Founding father of the famous monastery on the island of Iona, a site of pilgrammage ever since his death in 597, St. Columba was born into one of the ruling families in Ireland at a time of immense expansion for the Irish Church. This account of his life, written by Adomnan- the ninth abbot of Iona, and a distant relative of St. Columba-describes his travels from Ireland to Scotland and his mission in the cause of Celtic Christianity there. Composed 100 years after his death, it draws on written and oral traditions to depict a wise abbot among his monks, who like Christ was capable of turning water into wine, controlling sea-storms and raising the dead. An engaging account of one of the central figures in the "Age of Saints" this is a major work of early Irish and Scottish history.
Although related to one of the ruling families of Ireland, Columba (c 521-97) became a central figure in the 'Age of Saints' by setting out from his native land and founding his famous monastery on the island of Iona.
It was from here that priests and monks played a key role in converting the Picts of Scotland, here that countless penitents came on pilgrimages and that the King of Dalriada (Argyll) came to be consecrated. Adomnán's Life, writes Richard Sharpe, is the fullest early account, offering a 'vivid depiction of the abbot among his own monks, written on the spot by the saint's successor one hundred years after Columba's death'.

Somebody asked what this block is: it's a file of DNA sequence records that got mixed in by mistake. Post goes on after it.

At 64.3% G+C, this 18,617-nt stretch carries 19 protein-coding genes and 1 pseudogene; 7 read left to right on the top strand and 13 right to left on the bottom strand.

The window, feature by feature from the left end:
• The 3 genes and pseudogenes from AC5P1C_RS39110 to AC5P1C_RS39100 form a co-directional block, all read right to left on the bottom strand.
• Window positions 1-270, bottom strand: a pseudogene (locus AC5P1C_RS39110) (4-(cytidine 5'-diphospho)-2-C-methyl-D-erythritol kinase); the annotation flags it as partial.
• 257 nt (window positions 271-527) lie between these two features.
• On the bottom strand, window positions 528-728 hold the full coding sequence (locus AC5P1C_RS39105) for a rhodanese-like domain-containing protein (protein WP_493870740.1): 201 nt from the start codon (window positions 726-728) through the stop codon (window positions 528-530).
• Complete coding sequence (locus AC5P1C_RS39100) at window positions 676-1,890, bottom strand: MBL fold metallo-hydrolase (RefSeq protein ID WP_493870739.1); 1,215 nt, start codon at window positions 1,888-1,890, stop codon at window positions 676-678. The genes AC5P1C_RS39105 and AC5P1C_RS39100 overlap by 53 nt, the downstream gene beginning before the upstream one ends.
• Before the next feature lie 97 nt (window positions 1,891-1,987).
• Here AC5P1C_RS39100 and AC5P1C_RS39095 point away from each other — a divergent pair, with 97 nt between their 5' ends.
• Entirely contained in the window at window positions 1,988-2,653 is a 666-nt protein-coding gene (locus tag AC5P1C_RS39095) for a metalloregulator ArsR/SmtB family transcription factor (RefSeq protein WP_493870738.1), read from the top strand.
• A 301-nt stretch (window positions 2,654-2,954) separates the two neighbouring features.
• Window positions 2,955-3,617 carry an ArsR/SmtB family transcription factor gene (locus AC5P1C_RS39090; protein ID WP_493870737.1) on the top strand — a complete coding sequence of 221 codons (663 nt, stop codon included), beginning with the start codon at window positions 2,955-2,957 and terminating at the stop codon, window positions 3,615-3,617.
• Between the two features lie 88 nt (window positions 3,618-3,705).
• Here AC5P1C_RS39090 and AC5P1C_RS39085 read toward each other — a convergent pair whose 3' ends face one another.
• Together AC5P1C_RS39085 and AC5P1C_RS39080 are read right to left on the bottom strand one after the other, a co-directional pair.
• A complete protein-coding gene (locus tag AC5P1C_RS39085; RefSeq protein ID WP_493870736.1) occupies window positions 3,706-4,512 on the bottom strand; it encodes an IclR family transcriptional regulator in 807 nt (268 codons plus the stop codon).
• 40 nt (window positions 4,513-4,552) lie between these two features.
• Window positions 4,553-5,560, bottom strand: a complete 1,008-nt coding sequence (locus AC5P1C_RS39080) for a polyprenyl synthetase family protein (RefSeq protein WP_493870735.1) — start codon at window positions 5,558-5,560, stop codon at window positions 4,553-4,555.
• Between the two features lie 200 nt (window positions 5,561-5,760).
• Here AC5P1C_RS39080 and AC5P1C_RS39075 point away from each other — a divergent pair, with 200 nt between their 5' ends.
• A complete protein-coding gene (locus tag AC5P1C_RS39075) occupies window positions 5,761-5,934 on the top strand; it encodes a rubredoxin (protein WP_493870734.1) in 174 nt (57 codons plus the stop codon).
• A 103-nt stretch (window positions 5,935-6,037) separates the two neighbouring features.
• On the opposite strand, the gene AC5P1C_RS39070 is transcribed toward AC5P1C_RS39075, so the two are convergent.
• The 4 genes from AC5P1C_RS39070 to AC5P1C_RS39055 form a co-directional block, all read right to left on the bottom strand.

Drawing on extensive written and oral traditions, Adomnán presents Columba as a man distinguished for his prophetic and miraculous powers, whose life was filled with angelic apparitions and whose dying days were spent preparing for his departure. A stimulating Introduction sketches in the background, the archaeological evidence from Iona and the legends that grew up around Columba in medieval and more recent times. The result is an ideal new edition, equally suitable for readers seeking spiritual insight or the hard core of historical fact.
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St Adomnan of Iona was born in Ireland c.628, a descendant of St Columba's grandfather. In 679 he became the ninth abbot of Iona. He played an important role in persuading the northern Irish churches to adopt the Catholic date for Easter, but his most famous work is his Life of St Columba. He died on Iona in 704.
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